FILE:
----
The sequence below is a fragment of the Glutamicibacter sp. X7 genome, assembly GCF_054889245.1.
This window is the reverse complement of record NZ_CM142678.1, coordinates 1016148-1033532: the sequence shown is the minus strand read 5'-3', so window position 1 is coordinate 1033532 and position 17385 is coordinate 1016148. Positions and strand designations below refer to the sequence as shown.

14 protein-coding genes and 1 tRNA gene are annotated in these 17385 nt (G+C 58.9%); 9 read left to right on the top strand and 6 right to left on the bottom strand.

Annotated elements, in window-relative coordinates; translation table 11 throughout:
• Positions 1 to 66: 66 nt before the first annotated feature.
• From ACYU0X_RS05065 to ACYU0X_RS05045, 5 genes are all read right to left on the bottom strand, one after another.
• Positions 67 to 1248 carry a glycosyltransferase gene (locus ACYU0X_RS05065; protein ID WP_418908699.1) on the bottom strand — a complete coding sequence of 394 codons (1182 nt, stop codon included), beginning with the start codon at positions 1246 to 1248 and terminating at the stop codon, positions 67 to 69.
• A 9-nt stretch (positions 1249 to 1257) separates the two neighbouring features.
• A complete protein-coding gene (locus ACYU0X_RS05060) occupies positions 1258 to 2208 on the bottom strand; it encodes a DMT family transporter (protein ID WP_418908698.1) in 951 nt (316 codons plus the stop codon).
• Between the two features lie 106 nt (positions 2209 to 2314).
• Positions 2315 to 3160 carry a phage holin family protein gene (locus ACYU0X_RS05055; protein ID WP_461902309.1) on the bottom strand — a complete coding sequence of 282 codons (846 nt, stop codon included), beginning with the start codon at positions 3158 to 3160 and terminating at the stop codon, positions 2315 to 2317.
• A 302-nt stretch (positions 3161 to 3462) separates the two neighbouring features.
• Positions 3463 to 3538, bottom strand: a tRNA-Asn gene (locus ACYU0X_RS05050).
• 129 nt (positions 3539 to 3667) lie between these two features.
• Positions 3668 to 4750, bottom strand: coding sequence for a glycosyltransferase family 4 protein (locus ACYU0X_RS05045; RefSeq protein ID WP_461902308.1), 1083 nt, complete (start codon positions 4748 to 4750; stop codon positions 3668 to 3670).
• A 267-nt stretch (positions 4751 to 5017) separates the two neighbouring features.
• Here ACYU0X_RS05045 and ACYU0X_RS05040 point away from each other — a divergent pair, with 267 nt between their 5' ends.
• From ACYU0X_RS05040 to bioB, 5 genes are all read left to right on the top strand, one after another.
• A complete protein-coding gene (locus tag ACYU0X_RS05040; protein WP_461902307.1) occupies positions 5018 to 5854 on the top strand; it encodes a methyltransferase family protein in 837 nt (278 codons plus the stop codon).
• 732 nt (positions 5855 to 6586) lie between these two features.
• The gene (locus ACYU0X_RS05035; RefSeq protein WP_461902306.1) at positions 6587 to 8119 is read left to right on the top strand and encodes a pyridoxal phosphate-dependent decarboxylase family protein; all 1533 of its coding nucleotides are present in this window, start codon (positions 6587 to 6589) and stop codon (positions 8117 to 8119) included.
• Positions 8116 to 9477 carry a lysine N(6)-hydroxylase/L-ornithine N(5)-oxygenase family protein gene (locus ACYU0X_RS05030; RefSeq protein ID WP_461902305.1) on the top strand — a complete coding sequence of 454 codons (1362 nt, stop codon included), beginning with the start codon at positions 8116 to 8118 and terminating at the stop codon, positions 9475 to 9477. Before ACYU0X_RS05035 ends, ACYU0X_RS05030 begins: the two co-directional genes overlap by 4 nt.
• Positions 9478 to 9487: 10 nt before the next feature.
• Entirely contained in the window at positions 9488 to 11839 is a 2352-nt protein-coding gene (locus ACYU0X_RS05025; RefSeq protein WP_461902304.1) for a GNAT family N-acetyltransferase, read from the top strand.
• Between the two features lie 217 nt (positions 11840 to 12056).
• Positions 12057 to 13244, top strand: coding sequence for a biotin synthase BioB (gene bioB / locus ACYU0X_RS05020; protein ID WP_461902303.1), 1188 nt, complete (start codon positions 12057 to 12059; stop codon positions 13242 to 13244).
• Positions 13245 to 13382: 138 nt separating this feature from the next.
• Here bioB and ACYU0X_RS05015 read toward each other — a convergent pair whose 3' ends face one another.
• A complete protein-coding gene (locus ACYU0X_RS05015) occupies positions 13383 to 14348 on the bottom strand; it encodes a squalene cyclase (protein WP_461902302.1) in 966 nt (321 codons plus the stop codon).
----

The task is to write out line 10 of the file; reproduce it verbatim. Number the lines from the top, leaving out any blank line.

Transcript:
• Between the two features lie 106 nt (positions 2209 to 2314).